Like many industries seemingly dominated by women, ballet began as a men-only activity. As was the case with theatre actors and yogis, women were simply not considered fit enough, mentally or physically, to withstand the challenges of ballet. Of course, times have changed and now ballet is considered an almost entirely feminine activity, so much so that a boy in a ballet class is a hot commodity and male dancers in classical ballets are often reduced to little more than moving scenery, lifting and displaying the female dancers.
Into this picture enters Les Ballets Trockodero de Monte Carlo (also known as Les Trocks), an all-male ballet troupe that performs traditional ballets with its dancers filling both the male and female parts. In Les Trocks that means the boys stepping into toe shoes and proving they can pirouette on one toe with just the same elegance and grace their female equivalents are known for.
Combine this skill with a healthy dose of humour – a man in a dress (or tutu) is a showbiz comedy cliché, after all – and you’ve got the foundation for a dance company that has spent over forty years performing to packed houses across the globe.
“You will never see another show like it,” says Svetlana Dvoretsky, President and Executive Producer of Show One Productions, presenting Les Trocks’ current tour, “On one level, this comes from the humour of full-grown men in drag and en pointe. Audiences quickly realize, however, this playfulness is backed by athletic and artistic skill of the highest degree. Even as they make you laugh – they take your breath away.”
This skill, according to Dvoretsky, is what keeps the show from straying into the dangerous territory of reaffirming or exacerbating gender stereotypes.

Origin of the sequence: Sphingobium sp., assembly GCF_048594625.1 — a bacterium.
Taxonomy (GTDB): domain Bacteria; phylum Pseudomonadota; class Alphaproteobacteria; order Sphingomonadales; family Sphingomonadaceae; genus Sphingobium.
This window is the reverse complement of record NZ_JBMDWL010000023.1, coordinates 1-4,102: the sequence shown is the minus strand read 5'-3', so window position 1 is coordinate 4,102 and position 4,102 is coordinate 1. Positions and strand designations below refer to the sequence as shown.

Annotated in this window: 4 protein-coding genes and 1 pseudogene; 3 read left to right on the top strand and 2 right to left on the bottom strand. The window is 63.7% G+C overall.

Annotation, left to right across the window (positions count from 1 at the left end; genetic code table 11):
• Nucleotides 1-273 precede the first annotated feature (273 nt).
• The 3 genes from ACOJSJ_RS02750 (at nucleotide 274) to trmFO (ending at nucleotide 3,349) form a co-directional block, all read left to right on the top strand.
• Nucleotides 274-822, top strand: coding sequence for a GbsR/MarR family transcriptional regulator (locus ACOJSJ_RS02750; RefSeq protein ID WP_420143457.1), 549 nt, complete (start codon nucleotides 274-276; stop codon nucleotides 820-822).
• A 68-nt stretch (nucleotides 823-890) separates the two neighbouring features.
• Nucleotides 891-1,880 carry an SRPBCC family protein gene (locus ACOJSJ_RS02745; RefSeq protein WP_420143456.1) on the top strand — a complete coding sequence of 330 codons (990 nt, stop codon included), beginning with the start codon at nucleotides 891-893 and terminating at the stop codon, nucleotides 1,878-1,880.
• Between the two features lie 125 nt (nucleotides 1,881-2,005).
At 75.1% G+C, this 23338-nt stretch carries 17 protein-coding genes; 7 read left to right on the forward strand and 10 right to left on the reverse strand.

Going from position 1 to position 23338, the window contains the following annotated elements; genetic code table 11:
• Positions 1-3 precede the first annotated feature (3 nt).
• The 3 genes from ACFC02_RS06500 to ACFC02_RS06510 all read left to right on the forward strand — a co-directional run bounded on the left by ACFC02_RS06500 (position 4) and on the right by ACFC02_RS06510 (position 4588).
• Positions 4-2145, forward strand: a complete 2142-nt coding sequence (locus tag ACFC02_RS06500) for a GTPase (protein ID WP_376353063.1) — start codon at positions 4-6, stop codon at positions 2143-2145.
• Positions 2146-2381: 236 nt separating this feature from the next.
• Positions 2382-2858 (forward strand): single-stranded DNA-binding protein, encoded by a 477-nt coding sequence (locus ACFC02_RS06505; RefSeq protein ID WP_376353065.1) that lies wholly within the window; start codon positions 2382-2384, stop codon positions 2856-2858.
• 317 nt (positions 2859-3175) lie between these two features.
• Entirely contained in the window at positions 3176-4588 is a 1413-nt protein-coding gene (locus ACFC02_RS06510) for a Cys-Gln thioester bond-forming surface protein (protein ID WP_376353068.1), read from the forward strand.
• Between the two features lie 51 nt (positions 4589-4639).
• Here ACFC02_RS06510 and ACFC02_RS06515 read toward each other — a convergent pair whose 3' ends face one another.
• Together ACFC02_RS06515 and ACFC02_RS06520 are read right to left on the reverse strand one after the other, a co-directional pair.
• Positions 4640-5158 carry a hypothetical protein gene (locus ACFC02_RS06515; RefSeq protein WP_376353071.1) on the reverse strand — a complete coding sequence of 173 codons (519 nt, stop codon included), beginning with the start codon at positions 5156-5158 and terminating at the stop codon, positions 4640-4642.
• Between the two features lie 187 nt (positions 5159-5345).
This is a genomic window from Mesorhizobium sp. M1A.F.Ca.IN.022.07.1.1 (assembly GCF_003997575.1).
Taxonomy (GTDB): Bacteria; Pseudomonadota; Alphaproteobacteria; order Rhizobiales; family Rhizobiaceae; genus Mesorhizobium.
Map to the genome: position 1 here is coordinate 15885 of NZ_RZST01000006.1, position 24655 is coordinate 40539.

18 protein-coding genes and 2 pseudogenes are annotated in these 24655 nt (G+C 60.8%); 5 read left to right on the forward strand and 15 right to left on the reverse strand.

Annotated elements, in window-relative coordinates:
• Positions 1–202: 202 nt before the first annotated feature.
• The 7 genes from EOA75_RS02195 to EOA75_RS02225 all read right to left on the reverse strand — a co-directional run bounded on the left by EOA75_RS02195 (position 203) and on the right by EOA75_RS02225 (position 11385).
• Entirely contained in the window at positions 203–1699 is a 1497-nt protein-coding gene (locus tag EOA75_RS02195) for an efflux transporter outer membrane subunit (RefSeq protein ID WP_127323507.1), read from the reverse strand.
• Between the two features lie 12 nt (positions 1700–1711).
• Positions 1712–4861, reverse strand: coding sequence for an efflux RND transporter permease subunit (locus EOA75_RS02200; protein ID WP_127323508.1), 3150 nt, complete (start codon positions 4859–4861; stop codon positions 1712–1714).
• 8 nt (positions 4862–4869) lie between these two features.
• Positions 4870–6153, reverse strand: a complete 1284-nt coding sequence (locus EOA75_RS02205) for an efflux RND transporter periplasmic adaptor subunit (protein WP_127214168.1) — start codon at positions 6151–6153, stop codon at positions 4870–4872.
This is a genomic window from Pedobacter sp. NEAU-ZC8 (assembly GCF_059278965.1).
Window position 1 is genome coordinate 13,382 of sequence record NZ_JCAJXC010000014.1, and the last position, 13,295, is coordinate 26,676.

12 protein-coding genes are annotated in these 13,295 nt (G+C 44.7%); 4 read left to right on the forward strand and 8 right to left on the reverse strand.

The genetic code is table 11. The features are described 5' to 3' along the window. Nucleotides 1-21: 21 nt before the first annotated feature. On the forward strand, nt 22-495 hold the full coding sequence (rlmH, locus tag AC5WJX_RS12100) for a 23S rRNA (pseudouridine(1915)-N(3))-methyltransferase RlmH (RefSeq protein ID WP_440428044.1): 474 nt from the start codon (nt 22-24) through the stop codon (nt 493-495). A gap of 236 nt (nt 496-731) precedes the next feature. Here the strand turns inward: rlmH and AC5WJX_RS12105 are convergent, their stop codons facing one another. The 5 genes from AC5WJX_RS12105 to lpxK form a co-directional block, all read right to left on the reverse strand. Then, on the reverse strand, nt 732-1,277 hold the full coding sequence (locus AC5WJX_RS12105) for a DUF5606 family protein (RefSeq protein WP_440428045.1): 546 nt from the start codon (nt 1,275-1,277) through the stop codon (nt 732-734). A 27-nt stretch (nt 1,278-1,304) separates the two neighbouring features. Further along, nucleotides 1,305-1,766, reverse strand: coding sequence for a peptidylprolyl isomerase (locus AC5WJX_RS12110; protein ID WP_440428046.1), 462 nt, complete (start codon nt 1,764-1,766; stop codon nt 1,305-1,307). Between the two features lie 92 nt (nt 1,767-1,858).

“When you have a combination of talent, great taste, and a sense of humour – it all works into the magic,” explains Dvoretsky.
Performing reimagined versions of classical ballets like Swan Lake and Paquita, Les Trocks relies on more than just men in tutus for their humour. Each piece is a loving send-up of serious dance, bringing the foibles and conceits of both classical ballet and modern dance to the fore.
This is reflected in what Dvoretsky sees as near-universal acclaim for the company. Men and women, young and old, dancers and non-dancers alike, “the audience responds equally – with great enthusiasm.”
“In some really odd cases I have seen men being very tied up at the beginning, but then the charm of the show relaxes them and they allow themselves to enjoy it.”
The last time Les Trocks performed in Vancouver was almost thirty years ago. While this might lead one to believe that Les Trocks were not well-received here, according to Dvoretsky, it’s a simple matter of scheduling.
“They are one of the busiest dance companies in the world,” explains Dvoretsky on their prolonged absence.
Busy indeed, Les Trocks have performed in over 30 countries and 500 cities, and have only managed to fit one night in Vancouver into their schedule.
So if you’re busy this weekend, Dvoretsky has one thing to say: “We will come back, we promise.”
Hopefully it won’t be another thirty years before you get your next chance.
Les Ballets Trockadero de Monte Carlo plays the Queen Elizabeth Theatre (649 Cambie St, Vancouver) for one-night only on January 24. Some tickets still remain. Tickets are available online at Tickets Tonight.